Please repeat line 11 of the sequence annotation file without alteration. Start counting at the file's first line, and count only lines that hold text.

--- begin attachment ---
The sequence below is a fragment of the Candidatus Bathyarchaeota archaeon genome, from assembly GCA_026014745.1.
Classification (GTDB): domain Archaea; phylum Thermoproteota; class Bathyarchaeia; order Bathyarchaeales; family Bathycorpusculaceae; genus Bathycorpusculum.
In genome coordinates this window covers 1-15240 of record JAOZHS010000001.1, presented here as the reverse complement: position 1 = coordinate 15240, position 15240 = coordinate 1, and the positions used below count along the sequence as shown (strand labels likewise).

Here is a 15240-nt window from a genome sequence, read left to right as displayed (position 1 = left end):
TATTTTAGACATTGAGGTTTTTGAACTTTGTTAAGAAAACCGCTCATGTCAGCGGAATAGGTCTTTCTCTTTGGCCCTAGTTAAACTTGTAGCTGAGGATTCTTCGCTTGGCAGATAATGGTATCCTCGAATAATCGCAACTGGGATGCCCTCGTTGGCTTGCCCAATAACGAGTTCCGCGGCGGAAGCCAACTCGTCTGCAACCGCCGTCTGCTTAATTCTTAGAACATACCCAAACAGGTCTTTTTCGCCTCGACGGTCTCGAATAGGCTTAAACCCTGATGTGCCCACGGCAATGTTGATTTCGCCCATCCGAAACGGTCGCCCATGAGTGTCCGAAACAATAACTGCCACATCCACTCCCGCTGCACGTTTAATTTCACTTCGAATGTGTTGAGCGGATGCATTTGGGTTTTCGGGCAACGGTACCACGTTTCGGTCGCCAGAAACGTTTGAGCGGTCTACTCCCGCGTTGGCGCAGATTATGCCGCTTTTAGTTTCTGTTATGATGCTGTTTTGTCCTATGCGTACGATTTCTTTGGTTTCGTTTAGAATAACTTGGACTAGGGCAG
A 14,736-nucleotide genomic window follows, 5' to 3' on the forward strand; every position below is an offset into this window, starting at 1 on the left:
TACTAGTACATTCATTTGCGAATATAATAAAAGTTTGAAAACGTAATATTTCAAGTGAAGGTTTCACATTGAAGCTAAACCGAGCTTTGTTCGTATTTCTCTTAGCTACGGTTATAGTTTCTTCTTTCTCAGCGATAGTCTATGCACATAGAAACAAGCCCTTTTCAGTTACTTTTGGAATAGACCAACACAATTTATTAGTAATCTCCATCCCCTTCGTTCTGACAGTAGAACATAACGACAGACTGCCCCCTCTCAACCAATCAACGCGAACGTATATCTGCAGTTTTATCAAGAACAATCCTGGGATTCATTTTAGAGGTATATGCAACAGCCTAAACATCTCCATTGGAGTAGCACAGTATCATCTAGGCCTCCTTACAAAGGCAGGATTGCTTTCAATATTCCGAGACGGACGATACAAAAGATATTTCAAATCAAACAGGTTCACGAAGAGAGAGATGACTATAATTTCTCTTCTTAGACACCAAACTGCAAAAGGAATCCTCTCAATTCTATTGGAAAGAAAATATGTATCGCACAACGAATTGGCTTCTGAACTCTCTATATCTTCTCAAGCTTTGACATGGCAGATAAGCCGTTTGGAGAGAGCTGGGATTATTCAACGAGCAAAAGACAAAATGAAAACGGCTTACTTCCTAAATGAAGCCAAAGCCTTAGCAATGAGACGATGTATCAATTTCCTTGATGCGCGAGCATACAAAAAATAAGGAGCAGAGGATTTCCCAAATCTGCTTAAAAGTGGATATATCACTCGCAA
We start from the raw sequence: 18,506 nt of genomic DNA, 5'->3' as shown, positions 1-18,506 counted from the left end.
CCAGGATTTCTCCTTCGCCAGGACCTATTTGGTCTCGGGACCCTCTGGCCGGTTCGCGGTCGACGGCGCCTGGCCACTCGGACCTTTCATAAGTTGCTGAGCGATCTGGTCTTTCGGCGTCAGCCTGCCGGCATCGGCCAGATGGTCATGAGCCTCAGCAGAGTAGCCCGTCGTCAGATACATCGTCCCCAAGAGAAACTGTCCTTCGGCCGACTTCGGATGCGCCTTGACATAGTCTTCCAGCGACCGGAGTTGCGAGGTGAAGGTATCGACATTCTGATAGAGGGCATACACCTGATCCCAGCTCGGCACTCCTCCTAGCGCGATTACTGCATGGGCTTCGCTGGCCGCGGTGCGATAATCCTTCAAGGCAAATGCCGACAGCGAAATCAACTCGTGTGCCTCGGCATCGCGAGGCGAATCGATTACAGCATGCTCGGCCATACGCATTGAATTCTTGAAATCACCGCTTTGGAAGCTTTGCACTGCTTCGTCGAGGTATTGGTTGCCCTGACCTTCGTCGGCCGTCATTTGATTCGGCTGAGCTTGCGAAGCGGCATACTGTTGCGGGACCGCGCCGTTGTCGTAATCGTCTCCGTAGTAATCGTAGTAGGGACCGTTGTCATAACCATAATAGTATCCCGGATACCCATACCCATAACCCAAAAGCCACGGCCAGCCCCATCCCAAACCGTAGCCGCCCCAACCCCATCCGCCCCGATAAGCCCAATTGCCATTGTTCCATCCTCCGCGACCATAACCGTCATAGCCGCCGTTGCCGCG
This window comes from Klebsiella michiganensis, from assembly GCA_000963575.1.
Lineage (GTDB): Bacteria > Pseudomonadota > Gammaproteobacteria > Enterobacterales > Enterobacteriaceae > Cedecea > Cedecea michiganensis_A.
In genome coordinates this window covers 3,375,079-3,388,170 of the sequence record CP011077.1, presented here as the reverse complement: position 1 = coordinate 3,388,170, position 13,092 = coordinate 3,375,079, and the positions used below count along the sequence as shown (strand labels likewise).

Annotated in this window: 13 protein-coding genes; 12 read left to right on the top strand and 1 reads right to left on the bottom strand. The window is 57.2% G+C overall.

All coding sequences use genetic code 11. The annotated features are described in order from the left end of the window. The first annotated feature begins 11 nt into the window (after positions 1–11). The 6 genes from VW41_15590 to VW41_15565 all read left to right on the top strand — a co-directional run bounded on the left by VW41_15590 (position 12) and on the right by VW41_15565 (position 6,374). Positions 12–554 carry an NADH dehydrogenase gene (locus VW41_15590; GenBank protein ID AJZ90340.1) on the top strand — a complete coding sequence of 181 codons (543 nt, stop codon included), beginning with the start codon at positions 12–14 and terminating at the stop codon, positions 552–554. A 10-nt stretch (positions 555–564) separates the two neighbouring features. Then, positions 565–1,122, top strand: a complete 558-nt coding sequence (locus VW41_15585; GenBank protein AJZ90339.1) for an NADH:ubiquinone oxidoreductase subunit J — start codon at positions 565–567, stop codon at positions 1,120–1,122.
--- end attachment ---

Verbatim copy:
Lineage (GTDB): Bacteria > Pseudomonadota > Gammaproteobacteria > Enterobacterales > Enterobacteriaceae > Cedecea > Cedecea michiganensis_A.